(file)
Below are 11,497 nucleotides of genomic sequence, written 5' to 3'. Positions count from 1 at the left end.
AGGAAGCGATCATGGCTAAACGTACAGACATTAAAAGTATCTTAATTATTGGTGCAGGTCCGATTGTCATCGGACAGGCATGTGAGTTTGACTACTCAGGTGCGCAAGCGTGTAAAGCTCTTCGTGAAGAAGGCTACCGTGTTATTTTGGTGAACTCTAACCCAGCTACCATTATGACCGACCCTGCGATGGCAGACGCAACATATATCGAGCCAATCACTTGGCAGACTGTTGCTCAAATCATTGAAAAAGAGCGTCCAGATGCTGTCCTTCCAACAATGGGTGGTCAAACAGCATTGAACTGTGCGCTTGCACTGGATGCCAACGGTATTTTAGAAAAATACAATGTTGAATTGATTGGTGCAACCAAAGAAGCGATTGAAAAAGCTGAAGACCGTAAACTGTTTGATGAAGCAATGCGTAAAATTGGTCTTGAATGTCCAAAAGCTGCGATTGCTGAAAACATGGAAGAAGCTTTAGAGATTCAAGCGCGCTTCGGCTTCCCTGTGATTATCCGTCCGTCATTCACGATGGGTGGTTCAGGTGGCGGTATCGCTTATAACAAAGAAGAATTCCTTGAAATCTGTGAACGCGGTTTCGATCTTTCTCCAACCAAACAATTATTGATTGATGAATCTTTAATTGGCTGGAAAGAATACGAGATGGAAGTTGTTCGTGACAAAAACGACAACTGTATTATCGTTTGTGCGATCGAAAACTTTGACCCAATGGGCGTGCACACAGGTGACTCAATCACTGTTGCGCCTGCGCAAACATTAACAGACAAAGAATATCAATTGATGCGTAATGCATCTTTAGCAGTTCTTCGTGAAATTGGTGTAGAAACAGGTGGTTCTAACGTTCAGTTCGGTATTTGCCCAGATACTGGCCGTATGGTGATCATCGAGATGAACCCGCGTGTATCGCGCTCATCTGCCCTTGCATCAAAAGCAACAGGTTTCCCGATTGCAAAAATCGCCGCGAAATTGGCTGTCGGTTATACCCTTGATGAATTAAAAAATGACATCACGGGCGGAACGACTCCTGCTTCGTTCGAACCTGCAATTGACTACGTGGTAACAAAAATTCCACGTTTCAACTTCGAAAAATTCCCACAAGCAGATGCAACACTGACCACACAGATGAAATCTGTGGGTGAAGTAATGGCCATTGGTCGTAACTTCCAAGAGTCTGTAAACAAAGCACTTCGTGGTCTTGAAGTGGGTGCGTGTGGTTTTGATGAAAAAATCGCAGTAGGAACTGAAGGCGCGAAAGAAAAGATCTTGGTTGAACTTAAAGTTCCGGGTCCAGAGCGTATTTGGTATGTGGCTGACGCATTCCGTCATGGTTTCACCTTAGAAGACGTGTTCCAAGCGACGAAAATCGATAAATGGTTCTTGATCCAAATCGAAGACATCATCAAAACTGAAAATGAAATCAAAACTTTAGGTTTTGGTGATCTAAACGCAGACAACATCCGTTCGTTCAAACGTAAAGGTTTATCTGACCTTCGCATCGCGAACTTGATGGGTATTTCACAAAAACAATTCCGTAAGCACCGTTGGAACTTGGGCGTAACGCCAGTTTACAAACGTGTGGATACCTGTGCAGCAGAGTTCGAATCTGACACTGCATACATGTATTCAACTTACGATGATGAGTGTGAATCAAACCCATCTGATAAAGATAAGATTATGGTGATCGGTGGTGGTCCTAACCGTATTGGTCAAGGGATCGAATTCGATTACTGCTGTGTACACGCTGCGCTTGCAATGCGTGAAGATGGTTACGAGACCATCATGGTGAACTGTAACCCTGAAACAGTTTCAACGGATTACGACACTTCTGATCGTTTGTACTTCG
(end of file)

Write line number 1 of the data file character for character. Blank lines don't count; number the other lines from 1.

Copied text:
Below are 11,497 nucleotides of genomic sequence, written 5' to 3'. Positions count from 1 at the left end.